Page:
Thursday, October 20, 2016

Solid Matter Matters by Robyn Mundell and Stephan Lacast, authors of Brainwalker


Inside the Book:


Title: Brainwalker
Author: Robyn Mundell & Stephan Lacast
Release Date: September 26, 2016
Publisher: DualMind Publishing
Genre: Science Fiction
Format: Ebook/Paperback

Fourteen year-old Bernard is full of out of the box ideas—ideas that nobody appreciates. Not his ultra-rational father, not his classmates, and definitely not his teacher, who’s fed up waiting for Bernard’s overdue science project. You’d think with a hotshot quantum physicist for a dad, the assignment would be easy as “pi”, but with his relationship with his father on rocky ground, Bernard is under more pressure than a helium atom.

And Bernard’s impulse control flies out the window when he’s stressed. So instead of turning in his project, he moons the class and gets suspended. Now his dad’s got no choice but to bring him to his work. At the Atom Smasher. It’s the chance of a lifetime for Bernard, who knows smashing atoms at the speed of light can—theoretically—make wormholes. How about that for the most mind-bending science project ever? But when he sneaks into the particle accelerator and someone hits the power button, Bernard ends up in the last place he’d ever want to be.

Inside his father’s brain.

And it’s nothing like the spongy grey mass Bernard studied at school. It’s a galaxy, infinite and alive. Like, people live there. A mysterious civilization on the brink of extinction, as unaware of their host as he is of them. But there’s zero time to process this. Bernard’s about to be caught up in an epic struggle between the two sides of his dad’s brain over their most precious resource: 

Mental Energy.

 With his father’s life at stake, Bernard must go up against the tyrannical left side of his father’s brain to save the dying, creative right side. But how the heck is he supposed to do that when he’s just a hopelessly right-brained kid himself?



In the first chapter of the science-fantasy novel Brainwalker, our hero Bernard has a heated discussion with his dad about how all matter is energy, and all energy matter. This has been expressed years before by Albert Einstein in his brilliant equation, e=mc2.
But if it’s true that all matter is energy, it brings up some big questions: how come solid matter can’t pass through other solid matter, the way two beams of light just go through each other? Why do we go around barking our shins against table legs, instead of just phasing through them the way the Vision does in the Avengers? Why can we stand on the ground instead of just falling through the Earth’s crust straight down to the core?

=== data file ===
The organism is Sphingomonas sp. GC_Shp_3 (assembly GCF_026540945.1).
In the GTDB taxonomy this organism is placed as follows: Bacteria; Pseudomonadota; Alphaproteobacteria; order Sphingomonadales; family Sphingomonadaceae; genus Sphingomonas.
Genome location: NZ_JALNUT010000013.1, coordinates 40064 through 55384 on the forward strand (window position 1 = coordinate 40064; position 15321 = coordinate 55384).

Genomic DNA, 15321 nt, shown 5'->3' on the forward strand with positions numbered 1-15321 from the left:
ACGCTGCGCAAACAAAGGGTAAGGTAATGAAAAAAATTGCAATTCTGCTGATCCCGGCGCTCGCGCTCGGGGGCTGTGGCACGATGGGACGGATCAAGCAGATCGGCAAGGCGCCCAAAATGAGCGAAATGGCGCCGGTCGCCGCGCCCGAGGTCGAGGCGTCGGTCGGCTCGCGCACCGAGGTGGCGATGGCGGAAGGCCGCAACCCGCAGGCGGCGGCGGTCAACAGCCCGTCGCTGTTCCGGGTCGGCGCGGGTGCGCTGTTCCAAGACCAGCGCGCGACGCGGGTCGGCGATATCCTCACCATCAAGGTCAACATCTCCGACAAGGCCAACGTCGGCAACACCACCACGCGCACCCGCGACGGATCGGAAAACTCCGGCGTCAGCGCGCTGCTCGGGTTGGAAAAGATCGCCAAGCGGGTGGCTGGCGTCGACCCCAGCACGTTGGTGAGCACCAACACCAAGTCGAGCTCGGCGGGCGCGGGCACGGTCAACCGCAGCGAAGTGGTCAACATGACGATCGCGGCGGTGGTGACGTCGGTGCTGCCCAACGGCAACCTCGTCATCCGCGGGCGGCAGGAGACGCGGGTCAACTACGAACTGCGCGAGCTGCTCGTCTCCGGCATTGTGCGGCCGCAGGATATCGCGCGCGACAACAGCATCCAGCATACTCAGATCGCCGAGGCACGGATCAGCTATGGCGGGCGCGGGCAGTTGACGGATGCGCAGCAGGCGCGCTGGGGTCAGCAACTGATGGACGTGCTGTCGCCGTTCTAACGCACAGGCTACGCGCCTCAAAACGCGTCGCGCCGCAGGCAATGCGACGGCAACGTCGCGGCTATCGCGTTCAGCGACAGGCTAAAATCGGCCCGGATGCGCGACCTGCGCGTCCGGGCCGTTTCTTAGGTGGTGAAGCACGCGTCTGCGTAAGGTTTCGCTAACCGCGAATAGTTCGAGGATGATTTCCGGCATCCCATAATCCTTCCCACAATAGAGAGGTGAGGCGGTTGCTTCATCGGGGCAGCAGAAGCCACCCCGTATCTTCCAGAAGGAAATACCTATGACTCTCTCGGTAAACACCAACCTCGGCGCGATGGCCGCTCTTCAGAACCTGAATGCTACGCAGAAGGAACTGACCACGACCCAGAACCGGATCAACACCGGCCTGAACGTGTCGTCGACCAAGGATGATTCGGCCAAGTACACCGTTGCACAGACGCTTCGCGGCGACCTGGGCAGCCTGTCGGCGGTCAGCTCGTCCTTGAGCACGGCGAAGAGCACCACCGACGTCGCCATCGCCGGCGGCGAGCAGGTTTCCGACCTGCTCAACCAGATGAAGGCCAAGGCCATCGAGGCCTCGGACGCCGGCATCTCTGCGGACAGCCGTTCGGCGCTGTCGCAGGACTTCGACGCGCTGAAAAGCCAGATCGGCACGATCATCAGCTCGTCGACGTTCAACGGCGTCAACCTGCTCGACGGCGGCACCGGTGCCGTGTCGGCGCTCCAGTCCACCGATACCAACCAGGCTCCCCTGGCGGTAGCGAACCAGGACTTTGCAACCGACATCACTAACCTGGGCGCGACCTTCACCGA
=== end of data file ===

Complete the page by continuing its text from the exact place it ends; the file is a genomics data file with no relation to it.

Good questions, and as with anything that has to do with reality at the quantum level, the answer is both weird and complicated.
First let’s set the table. As you well know, matter is composed of atoms, which are themselves composed of smaller particles: electrons (which carry a negative charge), protons (positive charge) and neutrons (no charge).
Electrons and protons are attracted to each other due to their opposing charges. Hence you have electrons orbiting protons in the nuclei. On the other hand, electrons repel other electrons because they have the same negative charge. These are the properties of electromagnetic force, one of the four elemental forces that make up the universe.
Solid objects, of course, are made up of trillions of atoms, each with their own electromagnetic force. And so the EM force present in a leg chair will repel the EM force of your shin in the event of a collision, and, well, you won’t be able to spare yourself some pain.
So to go back to the book Brainwalker’s discussion, yes, matter is energy and vice versa. The mug on your table is being held up by energy, floating on a vast sea of electrons!
It all seems strange, but as you will see as you go deeper into the quantum level, the world gets stranger still.

Meet the Authors:


Robyn Mundell is an award winning playwright. A graduate of New York University, she performed in dozens of plays in New York. She studied with such theater legends as Uta Hagen, Lee Strasberg, and Stella Adler. Robyn wrote and performed in several of her own plays including Pieces of Oand Traveling Bowls of Soup, produced by Pulitzer-prize winner Beth Henley. Traveling Bowls of Soup opened at the Met theater to rave reviews and received several Drama-Logue awards. Robyn has since been selling original screenplays and TV pilots to major film companies and networks. She is the daughter of Canadian Nobel laureate Robert A. Mundell, and is married to actor-playwright Raymond J. Barry. Together, they have four children.


 French-Born Stephan Lacast likes to think of himself as a geek, which depending on your  dictionary means either “knowledgeable about computers”, or “boring social misfit.” At the age of twelve his idea of fun was building computers and programming, and by fifteen he was a contributor to a computer magazine. A graduate of Paris-Dauphine University, he holds a Bachelor in Economics, a Master in Business Administration, and a Master of Advanced Studies in Information Systems. After teaching at Dauphine University, Stephan went on to work as a consultant and engineer for one of the top ten Information Technology services companies in Europe, before deciding to leave Paris and move to the United States.

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